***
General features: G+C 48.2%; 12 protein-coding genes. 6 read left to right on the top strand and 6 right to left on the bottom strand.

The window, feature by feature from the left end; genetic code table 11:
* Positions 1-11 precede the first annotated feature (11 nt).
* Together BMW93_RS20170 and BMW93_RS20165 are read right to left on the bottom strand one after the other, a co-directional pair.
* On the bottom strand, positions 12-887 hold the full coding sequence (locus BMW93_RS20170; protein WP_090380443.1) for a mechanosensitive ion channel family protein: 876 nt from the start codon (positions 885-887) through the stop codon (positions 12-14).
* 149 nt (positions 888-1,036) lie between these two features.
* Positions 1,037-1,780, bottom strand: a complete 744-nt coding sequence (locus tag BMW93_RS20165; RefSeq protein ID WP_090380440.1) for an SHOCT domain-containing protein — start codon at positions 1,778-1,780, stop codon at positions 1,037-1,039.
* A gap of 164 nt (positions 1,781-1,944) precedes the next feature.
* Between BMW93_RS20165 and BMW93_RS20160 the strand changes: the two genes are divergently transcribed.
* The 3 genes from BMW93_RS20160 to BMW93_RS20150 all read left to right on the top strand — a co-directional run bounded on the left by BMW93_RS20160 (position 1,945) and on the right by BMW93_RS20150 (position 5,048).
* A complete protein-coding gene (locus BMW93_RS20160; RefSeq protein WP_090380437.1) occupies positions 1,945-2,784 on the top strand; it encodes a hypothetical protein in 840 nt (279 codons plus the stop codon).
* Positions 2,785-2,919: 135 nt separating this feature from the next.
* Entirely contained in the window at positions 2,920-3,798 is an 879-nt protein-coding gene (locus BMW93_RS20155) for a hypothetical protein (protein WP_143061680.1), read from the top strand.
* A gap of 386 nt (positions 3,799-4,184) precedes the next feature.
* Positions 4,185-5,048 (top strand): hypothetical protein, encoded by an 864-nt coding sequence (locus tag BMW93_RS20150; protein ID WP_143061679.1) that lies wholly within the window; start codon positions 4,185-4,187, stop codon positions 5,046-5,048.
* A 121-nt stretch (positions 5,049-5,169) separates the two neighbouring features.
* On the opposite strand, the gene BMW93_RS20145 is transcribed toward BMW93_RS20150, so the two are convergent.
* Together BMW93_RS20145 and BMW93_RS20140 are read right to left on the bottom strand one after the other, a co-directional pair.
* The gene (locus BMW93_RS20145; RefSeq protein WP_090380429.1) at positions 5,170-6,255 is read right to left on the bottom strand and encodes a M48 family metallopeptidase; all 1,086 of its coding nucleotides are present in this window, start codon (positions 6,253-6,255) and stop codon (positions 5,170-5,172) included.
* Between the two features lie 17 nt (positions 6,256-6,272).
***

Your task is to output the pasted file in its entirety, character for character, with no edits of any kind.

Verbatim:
General features: G+C 48.2%; 12 protein-coding genes. 6 read left to right on the top strand and 6 right to left on the bottom strand.

The window, feature by feature from the left end; genetic code table 11:
* Positions 1-11 precede the first annotated feature (11 nt).
* Together BMW93_RS20170 and BMW93_RS20165 are read right to left on the bottom strand one after the other, a co-directional pair.
* On the bottom strand, positions 12-887 hold the full coding sequence (locus BMW93_RS20170; protein WP_090380443.1) for a mechanosensitive ion channel family protein: 876 nt from the start codon (positions 885-887) through the stop codon (positions 12-14).
* 149 nt (positions 888-1,036) lie between these two features.
* Positions 1,037-1,780, bottom strand: a complete 744-nt coding sequence (locus tag BMW93_RS20165; RefSeq protein ID WP_090380440.1) for an SHOCT domain-containing protein — start codon at positions 1,778-1,780, stop codon at positions 1,037-1,039.
* A gap of 164 nt (positions 1,781-1,944) precedes the next feature.
* Between BMW93_RS20165 and BMW93_RS20160 the strand changes: the two genes are divergently transcribed.
* The 3 genes from BMW93_RS20160 to BMW93_RS20150 all read left to right on the top strand — a co-directional run bounded on the left by BMW93_RS20160 (position 1,945) and on the right by BMW93_RS20150 (position 5,048).
* A complete protein-coding gene (locus BMW93_RS20160; RefSeq protein WP_090380437.1) occupies positions 1,945-2,784 on the top strand; it encodes a hypothetical protein in 840 nt (279 codons plus the stop codon).
* Positions 2,785-2,919: 135 nt separating this feature from the next.
* Entirely contained in the window at positions 2,920-3,798 is an 879-nt protein-coding gene (locus BMW93_RS20155) for a hypothetical protein (protein WP_143061680.1), read from the top strand.
* A gap of 386 nt (positions 3,799-4,184) precedes the next feature.
* Positions 4,185-5,048 (top strand): hypothetical protein, encoded by an 864-nt coding sequence (locus tag BMW93_RS20150; protein ID WP_143061679.1) that lies wholly within the window; start codon positions 4,185-4,187, stop codon positions 5,046-5,048.
* A 121-nt stretch (positions 5,049-5,169) separates the two neighbouring features.
* On the opposite strand, the gene BMW93_RS20145 is transcribed toward BMW93_RS20150, so the two are convergent.
* Together BMW93_RS20145 and BMW93_RS20140 are read right to left on the bottom strand one after the other, a co-directional pair.
* The gene (locus BMW93_RS20145; RefSeq protein WP_090380429.1) at positions 5,170-6,255 is read right to left on the bottom strand and encodes a M48 family metallopeptidase; all 1,086 of its coding nucleotides are present in this window, start codon (positions 6,253-6,255) and stop codon (positions 5,170-5,172) included.
* Between the two features lie 17 nt (positions 6,256-6,272).